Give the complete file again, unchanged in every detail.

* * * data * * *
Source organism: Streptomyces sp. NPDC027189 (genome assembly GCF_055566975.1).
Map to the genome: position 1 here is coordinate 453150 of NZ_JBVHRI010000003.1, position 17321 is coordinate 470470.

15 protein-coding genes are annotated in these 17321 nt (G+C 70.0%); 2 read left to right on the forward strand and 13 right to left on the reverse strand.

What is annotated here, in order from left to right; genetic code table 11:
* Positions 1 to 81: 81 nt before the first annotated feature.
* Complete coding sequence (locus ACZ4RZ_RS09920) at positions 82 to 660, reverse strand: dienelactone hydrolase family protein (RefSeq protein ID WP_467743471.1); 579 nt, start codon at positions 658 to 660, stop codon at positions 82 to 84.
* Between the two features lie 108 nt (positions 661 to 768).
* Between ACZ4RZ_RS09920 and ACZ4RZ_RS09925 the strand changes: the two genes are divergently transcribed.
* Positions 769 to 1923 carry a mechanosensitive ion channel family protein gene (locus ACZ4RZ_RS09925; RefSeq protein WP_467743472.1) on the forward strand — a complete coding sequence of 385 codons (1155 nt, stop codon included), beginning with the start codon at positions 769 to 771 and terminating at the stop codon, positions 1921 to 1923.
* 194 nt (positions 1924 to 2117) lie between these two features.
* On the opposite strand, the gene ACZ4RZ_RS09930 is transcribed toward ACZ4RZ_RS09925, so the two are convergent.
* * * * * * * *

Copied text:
Source organism: Streptomyces sp. NPDC027189 (genome assembly GCF_055566975.1).
Map to the genome: position 1 here is coordinate 453150 of NZ_JBVHRI010000003.1, position 17321 is coordinate 470470.

15 protein-coding genes are annotated in these 17321 nt (G+C 70.0%); 2 read left to right on the forward strand and 13 right to left on the reverse strand.

What is annotated here, in order from left to right; genetic code table 11:
* Positions 1 to 81: 81 nt before the first annotated feature.
* Complete coding sequence (locus ACZ4RZ_RS09920) at positions 82 to 660, reverse strand: dienelactone hydrolase family protein (RefSeq protein ID WP_467743471.1); 579 nt, start codon at positions 658 to 660, stop codon at positions 82 to 84.
* Between the two features lie 108 nt (positions 661 to 768).
* Between ACZ4RZ_RS09920 and ACZ4RZ_RS09925 the strand changes: the two genes are divergently transcribed.
* Positions 769 to 1923 carry a mechanosensitive ion channel family protein gene (locus ACZ4RZ_RS09925; RefSeq protein WP_467743472.1) on the forward strand — a complete coding sequence of 385 codons (1155 nt, stop codon included), beginning with the start codon at positions 769 to 771 and terminating at the stop codon, positions 1921 to 1923.
* 194 nt (positions 1924 to 2117) lie between these two features.
* On the opposite strand, the gene ACZ4RZ_RS09930 is transcribed toward ACZ4RZ_RS09925, so the two are convergent.